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‘There's only so much you can be pushed’: Magnification of the maternity staffing crisis by the 2020/21 COVID‐19 pandemic

Cordey, Sarah; Moncrieff, Gill; Cull, Joanne; Sarian, Arni; the ASPIRE‐COVID 19 Collaborative Group


Sarah Cordey

Gill Moncrieff

Joanne Cull

Arni Sarian

the ASPIRE‐COVID 19 Collaborative Group


Concerns about the impact of staffing shortages and burnout in the maternity workforce on safe and respectful care are long-standing, in the UK and internationally.1, 2 The COVID-19 pandemic has further reduced workforce availability worldwide.3 We explored the impact of the pandemic on maternity staff experience.

We thematically analysed in-depth interviews (November 2020–October 2021) with 28 frontline maternity staff and 28 heads of service from seven geographically and demographically diverse NHS Trusts in England, as part of the ASPIRE COVID-19 study.

The pandemic magnified existing problems within maternity care. Well established challenges such as short staffing, organisational demands, and barriers to providing relational care were exacerbated by the pandemic, leaving staff emotionally exhausted and unable to carry on. While the service is usually maintained through the goodwill of its workers, this is not sustainable in the long-term or through crisis situations. We identified three sub-themes (Figure 1) that capture changing experiences as the pandemic progressed.

A sudden influx of staff and resources early in the pandemic, combined with a sense of camaraderie, public support and professional pride, led to an unexpectedly positive work environment. Despite fears for their own health and worries about taking home the virus to their families, many reported that making huge personal sacrifices was part of being involved in something bigger than themselves.

However, these protective factors did not last. Experiences later in the pandemic included poor staff recruitment and retention, deteriorating physical and psychological wellbeing, insufficient staffing and unmanageable workloads. Some described unsafe working practices such as an inability to provide one-to-one care in labour, and excessively long working hours. Many described the emotional distress of working intensively to maintain standards of care but feeling only able to do the ‘bare minimum’. For some, the dissonance between the safe and personalised care they wanted to provide, and the experience of dangerously low levels of staffing, was associated with accounts of significant moral injury and distress.

Those interviewed later in 2021 reported increasingly critical staffing shortages. Respondents described compassion fatigue, both towards their colleagues and for those in their care. ‘Exhausted’, ‘broken’, ‘unable to carry on’ or similar terms were used by a majority of participants. Serious concerns were raised about a rising incidence of burnout and breakdown, leading to an exodus of experienced and expert staff. One obstetrician warned of the ‘the biggest midwifery crisis of all time’.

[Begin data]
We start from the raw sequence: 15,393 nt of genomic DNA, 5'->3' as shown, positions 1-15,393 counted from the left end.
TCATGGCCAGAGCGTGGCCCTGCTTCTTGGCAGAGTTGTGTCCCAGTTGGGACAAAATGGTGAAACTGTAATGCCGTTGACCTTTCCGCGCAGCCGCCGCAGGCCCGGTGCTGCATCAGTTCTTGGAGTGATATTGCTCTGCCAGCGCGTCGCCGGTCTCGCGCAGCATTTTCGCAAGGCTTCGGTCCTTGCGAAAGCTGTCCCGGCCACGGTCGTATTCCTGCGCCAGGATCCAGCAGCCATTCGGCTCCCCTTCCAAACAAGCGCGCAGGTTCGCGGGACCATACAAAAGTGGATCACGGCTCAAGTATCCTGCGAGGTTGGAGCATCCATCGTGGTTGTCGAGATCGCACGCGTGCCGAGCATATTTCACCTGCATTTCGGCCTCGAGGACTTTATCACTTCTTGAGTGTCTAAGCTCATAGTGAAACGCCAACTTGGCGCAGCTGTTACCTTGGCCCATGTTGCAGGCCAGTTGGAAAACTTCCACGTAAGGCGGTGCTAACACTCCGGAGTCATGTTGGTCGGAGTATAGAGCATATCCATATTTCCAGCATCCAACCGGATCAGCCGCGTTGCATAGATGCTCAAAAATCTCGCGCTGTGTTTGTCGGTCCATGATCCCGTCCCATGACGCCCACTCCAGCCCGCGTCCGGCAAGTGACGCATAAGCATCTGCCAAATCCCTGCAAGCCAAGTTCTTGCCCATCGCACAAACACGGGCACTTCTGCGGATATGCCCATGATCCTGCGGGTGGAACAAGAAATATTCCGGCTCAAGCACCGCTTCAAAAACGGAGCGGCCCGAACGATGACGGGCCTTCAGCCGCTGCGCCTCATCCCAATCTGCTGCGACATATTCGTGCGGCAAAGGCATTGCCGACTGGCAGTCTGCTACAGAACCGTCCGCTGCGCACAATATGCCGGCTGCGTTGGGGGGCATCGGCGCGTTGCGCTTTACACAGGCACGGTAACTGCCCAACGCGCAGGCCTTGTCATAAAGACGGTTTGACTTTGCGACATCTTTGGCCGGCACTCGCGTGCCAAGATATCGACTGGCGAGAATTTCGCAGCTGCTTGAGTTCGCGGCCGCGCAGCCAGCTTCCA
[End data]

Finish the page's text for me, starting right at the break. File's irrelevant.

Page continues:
Our findings indicate that the COVID-19 pandemic has magnified the existing and escalating maternity staffing crisis in England, impacting on the ability to provide both safe and personalised care. International evidence suggests that maternity services globally face similar challenges.3 Coping mechanisms that usually enabled staff to go ‘above and beyond’ to plug service gaps were breaking down towards the end of the data collection period, reducing the sustainability of all but basic care, and risking the psychological, emotional and physical health of respondents.

The impact of sub-optimal staffing on service user safety is increasingly highlighted in maternity safety reviews, which have also recognised that although staff are frequently intensely concerned about staffing ratios, these concerns have been dismissed.4, 5 Addressing insufficient staffing in maternity is a central recommendation of these reviews and can no longer be ignored.

There is a unique opportunity for a post-pandemic rebuild of maternity services. This should begin by examining protective factors and organisational and political drivers that sustain psychological and physical staff wellbeing, and optimal service user outcomes and experiences. These include explicit organisational commitment to safe and sustainable staffing, flexible, autonomous practice, and protected time to provide person-centred, relational care. Getting these factors right, may promote sustainable recruitment and retention of professional maternity care staff, both for care under normal circumstances and for future crises.

Journal Article Type Article
Acceptance Date Apr 26, 2022
Online Publication Date May 11, 2022
Publication Date 2022-07
Deposit Date Feb 13, 2023
Publicly Available Date Feb 13, 2023
Journal BJOG: An International Journal of Obstetrics & Gynaecology
Print ISSN 1470-0328
Electronic ISSN 1471-0528
Publisher Wiley
Peer Reviewed Peer Reviewed
Volume 129
Issue 8
Pages 1408-1409
Keywords Covid-19


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